MDS ON 80 METERS

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  • Updated 4 years ago
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  • (Edited)
A GUY WAS ON OUR NET WHICH HAS 5 Flexes on it and was bashing the radio because of the ARRL review showing a -119 dbm MDS on 80 meters, saying it does not hear well on that band due to no preamp available. My noise floor on 80 is 115 dbm due to static which makes it a moot point for me. I understand the reason being to avoid broadcast station interference. I would appreciate some discussion on this point from the community and Flex engineering. I would like to have an intelligent answer for this guy. He is very anti SDR so I want to have the a very well informed come back to him. Also what do you see as a noise Floor at your QTH on 80M? meters?
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Alan Nusso, N4BV

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Posted 4 years ago

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Larry Davis

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put up a better antenna or some rx antenna
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Rhett Aultman

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I was just monitoring 80m last night and had a noise floor between -110 and -120, and there was LOTS of activity on it.  I'm in a noisy environment (residential part of Oakland, CA, small backyard), and was using a Buddipole that was set up for 40m.  But, man 80m was clear as a bell.
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George Molnar, KF2T, Elmer

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It's pretty unlikely there is anywhere you could go with less noise than the MDS spec. Unless he is using an inefficient antenna (deliberately or otherwise), the ambient noise level will be well above the MDS, making the case moot.
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Jim, KJ3P

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Out here in the semi-country, the best 80-meter noise level is usually around 113 dBm.  Of course, with the JT modes, I sometimes get a decode below the noise level! Your buddy certainly wouldn't want to chew the rag with signals that low.
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Duane, AC5AA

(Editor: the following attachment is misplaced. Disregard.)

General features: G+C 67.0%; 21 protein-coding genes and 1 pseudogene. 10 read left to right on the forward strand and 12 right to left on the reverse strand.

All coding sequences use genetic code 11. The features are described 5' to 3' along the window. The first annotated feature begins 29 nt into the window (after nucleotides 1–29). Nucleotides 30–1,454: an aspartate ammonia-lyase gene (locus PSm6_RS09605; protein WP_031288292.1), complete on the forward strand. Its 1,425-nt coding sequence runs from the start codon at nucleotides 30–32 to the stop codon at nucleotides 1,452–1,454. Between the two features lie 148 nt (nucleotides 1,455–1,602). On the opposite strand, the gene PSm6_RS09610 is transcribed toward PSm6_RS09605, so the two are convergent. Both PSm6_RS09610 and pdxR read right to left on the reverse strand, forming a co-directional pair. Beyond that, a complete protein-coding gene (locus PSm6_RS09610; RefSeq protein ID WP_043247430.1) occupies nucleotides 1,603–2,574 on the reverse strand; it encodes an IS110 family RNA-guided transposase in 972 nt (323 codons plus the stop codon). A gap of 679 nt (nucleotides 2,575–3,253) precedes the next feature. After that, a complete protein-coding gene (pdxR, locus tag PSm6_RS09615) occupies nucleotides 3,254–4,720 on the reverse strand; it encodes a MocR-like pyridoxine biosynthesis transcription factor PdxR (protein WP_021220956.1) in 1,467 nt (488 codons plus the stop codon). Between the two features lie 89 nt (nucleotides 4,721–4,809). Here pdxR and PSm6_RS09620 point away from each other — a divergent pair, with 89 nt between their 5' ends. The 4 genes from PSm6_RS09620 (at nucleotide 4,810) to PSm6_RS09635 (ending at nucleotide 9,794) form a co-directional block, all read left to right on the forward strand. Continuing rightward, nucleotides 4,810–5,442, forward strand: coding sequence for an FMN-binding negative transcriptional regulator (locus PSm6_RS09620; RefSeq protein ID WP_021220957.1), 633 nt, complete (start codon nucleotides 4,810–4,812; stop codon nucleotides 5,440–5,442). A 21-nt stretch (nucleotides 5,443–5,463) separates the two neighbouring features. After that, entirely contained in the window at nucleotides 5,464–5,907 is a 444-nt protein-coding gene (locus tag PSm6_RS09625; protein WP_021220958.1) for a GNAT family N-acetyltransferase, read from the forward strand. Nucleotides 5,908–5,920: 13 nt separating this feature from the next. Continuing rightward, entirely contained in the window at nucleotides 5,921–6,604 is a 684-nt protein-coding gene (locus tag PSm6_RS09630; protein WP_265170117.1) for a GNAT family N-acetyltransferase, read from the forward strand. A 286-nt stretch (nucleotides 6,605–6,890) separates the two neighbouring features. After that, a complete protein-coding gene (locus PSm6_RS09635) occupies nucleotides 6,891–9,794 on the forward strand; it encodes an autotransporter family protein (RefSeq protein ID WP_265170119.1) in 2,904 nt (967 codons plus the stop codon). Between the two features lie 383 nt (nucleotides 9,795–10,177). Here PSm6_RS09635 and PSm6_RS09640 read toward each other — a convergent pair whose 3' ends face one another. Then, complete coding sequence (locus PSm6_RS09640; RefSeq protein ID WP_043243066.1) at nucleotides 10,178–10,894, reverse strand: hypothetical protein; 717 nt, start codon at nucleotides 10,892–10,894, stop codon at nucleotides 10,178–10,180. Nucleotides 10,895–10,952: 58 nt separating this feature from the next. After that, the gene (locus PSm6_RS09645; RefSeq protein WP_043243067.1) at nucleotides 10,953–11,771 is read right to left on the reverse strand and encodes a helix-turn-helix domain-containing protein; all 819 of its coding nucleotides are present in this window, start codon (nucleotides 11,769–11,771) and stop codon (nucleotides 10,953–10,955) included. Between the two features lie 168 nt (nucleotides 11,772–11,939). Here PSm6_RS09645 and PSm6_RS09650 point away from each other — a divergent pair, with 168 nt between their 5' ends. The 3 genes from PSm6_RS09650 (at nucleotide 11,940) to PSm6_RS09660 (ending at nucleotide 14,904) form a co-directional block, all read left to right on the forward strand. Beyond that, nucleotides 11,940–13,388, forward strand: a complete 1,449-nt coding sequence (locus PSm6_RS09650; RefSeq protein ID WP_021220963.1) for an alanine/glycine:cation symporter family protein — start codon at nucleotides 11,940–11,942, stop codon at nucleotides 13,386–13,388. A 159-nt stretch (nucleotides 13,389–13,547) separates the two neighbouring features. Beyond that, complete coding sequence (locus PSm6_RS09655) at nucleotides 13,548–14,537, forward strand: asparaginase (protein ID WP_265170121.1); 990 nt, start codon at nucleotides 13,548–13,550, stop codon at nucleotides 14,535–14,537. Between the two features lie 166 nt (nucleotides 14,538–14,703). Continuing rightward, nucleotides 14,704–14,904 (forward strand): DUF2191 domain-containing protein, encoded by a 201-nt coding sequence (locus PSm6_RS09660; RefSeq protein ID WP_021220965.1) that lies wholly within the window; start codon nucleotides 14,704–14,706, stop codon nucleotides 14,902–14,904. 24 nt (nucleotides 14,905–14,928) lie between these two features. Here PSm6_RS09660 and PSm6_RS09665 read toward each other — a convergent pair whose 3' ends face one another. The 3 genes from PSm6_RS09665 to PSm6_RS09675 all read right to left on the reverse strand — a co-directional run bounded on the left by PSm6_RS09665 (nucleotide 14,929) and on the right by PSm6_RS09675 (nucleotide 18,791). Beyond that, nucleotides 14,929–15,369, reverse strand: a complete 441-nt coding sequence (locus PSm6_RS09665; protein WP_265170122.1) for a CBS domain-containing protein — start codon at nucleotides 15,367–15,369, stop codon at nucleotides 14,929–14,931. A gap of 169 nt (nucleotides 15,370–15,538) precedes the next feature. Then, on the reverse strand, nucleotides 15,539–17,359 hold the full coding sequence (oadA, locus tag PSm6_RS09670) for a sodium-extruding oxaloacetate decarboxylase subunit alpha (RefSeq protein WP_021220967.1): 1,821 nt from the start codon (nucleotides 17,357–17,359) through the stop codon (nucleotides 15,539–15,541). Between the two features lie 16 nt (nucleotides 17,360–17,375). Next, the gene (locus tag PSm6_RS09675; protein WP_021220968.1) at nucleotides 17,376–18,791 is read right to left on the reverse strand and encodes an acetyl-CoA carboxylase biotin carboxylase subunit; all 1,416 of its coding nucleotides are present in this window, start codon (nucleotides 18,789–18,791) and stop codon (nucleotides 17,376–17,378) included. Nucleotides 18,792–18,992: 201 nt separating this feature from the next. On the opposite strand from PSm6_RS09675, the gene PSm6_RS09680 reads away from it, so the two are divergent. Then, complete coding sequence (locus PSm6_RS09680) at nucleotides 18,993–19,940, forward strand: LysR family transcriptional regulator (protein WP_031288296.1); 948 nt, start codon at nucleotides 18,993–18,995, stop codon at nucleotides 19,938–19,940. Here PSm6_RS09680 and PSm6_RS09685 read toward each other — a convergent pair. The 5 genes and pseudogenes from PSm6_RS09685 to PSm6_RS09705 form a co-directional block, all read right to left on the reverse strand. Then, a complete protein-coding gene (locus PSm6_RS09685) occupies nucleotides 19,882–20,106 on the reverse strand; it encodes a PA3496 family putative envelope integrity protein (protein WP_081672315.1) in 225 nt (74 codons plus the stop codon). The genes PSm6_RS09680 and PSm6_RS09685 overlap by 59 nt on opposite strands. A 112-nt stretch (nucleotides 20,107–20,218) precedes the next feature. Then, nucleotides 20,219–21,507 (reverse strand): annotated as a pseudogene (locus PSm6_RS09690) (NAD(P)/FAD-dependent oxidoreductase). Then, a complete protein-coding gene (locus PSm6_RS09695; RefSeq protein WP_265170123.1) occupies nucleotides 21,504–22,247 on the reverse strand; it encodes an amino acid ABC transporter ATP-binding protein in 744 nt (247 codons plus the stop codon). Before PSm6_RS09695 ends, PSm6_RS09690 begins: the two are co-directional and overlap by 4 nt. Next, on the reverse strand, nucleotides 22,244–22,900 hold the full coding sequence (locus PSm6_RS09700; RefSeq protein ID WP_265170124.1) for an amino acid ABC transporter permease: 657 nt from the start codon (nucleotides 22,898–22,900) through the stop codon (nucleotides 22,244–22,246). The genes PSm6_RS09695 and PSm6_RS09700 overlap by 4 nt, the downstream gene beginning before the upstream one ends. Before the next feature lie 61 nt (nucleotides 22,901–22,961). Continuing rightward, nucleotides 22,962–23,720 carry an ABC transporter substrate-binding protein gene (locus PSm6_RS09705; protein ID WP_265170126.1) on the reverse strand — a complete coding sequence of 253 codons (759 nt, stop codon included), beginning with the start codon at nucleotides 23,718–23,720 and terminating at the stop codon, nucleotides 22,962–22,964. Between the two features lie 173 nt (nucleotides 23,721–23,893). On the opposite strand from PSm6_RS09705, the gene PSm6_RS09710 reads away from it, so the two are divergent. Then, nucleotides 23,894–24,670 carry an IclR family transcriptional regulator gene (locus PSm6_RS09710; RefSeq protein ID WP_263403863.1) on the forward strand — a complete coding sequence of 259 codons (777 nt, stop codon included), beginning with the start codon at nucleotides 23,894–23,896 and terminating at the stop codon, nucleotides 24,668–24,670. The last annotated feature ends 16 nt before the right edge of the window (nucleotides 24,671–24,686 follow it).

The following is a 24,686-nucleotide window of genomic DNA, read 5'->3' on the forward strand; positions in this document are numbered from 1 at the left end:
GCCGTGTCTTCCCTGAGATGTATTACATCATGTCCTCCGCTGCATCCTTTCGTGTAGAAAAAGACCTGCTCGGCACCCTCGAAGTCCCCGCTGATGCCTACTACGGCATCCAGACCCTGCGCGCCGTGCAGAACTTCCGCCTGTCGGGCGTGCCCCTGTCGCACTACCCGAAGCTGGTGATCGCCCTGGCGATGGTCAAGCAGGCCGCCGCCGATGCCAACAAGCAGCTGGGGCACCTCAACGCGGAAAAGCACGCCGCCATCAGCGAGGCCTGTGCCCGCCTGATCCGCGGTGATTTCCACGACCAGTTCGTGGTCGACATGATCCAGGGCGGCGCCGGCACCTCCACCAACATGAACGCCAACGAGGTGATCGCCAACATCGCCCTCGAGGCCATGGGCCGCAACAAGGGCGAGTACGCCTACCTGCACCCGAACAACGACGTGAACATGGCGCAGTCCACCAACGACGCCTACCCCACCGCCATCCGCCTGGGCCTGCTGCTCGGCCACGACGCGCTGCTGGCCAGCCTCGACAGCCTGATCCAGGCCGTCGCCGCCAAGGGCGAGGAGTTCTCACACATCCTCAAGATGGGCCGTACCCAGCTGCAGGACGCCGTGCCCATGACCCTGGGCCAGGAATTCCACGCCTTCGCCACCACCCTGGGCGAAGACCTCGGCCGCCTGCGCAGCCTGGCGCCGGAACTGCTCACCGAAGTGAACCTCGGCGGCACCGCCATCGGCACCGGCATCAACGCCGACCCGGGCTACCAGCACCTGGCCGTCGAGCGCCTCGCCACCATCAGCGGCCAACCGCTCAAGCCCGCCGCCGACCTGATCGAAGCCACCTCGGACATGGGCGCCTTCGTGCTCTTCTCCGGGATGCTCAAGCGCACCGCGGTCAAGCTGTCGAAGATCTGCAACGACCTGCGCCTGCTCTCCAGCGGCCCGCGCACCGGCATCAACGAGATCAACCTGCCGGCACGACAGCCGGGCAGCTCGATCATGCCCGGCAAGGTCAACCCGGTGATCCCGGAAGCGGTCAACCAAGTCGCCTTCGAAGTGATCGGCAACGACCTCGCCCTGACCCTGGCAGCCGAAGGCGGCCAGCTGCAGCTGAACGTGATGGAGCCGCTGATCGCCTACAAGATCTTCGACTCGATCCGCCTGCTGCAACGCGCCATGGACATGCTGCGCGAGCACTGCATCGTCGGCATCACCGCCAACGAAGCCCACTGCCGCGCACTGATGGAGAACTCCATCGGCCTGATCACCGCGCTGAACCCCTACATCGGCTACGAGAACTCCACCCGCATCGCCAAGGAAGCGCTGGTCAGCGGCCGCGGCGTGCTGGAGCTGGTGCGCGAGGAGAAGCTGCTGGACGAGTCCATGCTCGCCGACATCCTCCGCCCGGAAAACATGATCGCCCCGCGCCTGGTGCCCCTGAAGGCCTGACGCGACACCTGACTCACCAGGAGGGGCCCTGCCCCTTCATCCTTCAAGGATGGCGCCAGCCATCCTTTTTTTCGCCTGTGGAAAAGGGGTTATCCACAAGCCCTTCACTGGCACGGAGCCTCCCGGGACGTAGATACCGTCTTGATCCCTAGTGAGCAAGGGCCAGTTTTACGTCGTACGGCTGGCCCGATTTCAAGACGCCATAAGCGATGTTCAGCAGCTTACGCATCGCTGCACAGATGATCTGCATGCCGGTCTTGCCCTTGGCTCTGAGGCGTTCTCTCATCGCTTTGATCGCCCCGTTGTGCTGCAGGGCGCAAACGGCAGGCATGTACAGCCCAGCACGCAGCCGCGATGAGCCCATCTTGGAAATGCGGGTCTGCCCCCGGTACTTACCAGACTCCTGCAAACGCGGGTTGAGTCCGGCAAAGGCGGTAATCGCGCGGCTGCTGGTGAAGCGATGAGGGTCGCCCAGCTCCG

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And remember, noise levels in the southern US on 80m are higher than they are up further from the equator.  But still . . .   Here in Austin, TX on a quiet afternoon, I see -104 dBm noise level.
(Edited)
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KY6LA - Howard, Elmer

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Official Response
The charts say it all
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George Molnar, KF2T, Elmer

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Yep.
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Robbie - KI4TTZ

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Noise level at Robbie's house: S9+20 :-( (kidding...sorta)
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Ken - NM9P, Elmer

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I have that kind of noise when my seven year old son is in the room...ba da boom!

But seriously. In southern Indiana, I seldom see a noise floor on 80 that is less than about -100 dBm.
(Edited)
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George Molnar, KF2T, Elmer

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Here's a good article: http://g4fkh.co.uk/wp-content/uploads...

In it, you can see that the mean atmospheric noise around 80 meters is around -97 dBm. Please ask your friend how he gets rid of the extra 12 db to even begin needing a preamp. Also, remember to measure on the s-meter (hover over it or use an app like Flexmeter) using 500 Hz bandwidth and no preamps to get a reproducible result.
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Steve N4LQ

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Just watch....He will come back with something like: "Well, that doesn't matter...I need alll the gain I can get to boost those weak signals then I'll reduce the noise with my super noise reduction button!
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Simon Lewis